As for the Islam being a fabricating History (which is different from "story"), I think that no matter the inconsistencies one might perceive, they don't constitute a definitive proof to claim that Islam is a fabricated history, I mean what purpose such fabrication (a conspiracy really) would serve ? I don't know about the Arab coins you mentioned but if true, then there must be another explanation like for instance that these coins might have been temporarily modified during a period of transition during which Byzantines coins circulated because of their intrinsic value as gold and silver (?) coins. Maybe these "Arab coins" are "collectors" you know like rare pieces I don't know. Again claiming that Islam is a fabricated history based on that would be a nonsense imho.


    I think "Islam is false" from a secular perspective, based on what I think are fatal errors in its historical claims. I don't say that based on spiritual claims.
    Okay, that's a form of historical revisionism. Ancient Aliens Theory is one too. But Fair enough !
    Lack is the Muse of all Poets

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    @godslave having your own religion would be very useful to have power over people and to unify them, including when fighting external enemies.

    I don't want to seem irrational like those who think aliens influenced ancient civilizations, but I can understand that I might seem that way! I hold a view that most people on a topic most people (in the West anyway) don't have a view on, or they tentatively accept the historical claims that Muslims make. But I do so after reading and seeing quite a lot of evidence on the matter: certainly a lot more than most Muslims who I doubt examine the matter critically like a historian or an archaeologist might.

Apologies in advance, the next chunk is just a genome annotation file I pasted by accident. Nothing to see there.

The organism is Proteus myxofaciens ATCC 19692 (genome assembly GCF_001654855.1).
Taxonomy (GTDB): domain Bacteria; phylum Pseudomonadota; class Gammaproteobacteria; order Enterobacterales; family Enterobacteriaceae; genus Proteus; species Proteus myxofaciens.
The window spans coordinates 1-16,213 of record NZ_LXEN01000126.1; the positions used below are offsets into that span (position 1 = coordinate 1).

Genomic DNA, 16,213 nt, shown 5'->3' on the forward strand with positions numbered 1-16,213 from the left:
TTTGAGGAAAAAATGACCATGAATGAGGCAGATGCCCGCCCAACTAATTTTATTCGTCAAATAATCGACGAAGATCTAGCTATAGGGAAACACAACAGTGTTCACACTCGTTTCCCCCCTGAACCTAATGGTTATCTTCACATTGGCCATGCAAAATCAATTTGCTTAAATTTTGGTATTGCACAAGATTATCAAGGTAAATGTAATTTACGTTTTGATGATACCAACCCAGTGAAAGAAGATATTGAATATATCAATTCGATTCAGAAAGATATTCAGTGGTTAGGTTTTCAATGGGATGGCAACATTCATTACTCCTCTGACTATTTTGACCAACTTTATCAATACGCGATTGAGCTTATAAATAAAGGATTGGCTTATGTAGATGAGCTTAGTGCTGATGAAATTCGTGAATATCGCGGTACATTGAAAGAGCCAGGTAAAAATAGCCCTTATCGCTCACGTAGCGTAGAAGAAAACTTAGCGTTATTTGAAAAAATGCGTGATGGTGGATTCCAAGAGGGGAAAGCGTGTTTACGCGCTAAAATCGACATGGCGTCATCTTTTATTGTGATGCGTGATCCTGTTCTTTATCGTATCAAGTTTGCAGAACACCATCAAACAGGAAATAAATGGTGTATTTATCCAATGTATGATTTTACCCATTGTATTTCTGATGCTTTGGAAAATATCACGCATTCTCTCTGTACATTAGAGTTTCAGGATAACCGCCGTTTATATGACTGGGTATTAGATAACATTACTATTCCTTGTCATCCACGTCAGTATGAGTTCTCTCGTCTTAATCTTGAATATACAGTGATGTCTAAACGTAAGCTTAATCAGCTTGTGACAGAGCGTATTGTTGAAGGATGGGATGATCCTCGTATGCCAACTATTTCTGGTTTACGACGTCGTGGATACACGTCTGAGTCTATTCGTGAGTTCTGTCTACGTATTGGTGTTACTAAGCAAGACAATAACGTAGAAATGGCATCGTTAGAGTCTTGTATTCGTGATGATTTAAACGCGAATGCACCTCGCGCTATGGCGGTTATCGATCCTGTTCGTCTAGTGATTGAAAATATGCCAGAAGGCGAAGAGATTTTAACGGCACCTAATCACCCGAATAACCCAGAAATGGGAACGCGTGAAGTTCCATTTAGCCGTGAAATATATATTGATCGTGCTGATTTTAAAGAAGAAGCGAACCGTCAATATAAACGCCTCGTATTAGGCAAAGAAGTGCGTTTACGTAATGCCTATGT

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    @godslave
    • The Arab conquerors, in their coins and inscriptions, don’t mention Islam or the Qur’an for the first six decades of their conquests. Mentions of “Muhammad” are nonspecific and on at least two occasions are accompanied by a cross. The word “Muhammad” can be used both as a proper name and as an honorific.
    Did Muhammad Exist: An Inquiry into Islam's Obscure Origins by Robert Spencer


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    Quote Originally Posted by Socionics Is A Cult View Post
    @godslave having your own religion would be very useful to have power over people and to unify them, including when fighting external enemies.
    Yes, that's precisely what I was saying !

    I don't want to seem irrational like those who think aliens influenced ancient civilizations, but I can understand that I might seem that way! I hold a view that most people on a topic most people (in the West anyway) don't have a view on, or they tentatively accept the historical claims that Muslims make. But I do so after reading and seeing quite a lot of evidence on the matter: certainly a lot more than most Muslims who I doubt examine the matter critically like a historian or an archaeologist might.
    There is nothing wrong in being irrational, I like Alien Theory it's very entertaining (plus I was into Ufology myself so... ).

    Historians don't rely exclusively on historical claims that Muslims make. I mean, that's not serious to believe that . I agree however that adhering to a belief system like any Organized religion obviously induces a bias (or propensity) in terms of objectivity and critical thinking.
    Lack is the Muse of all Poets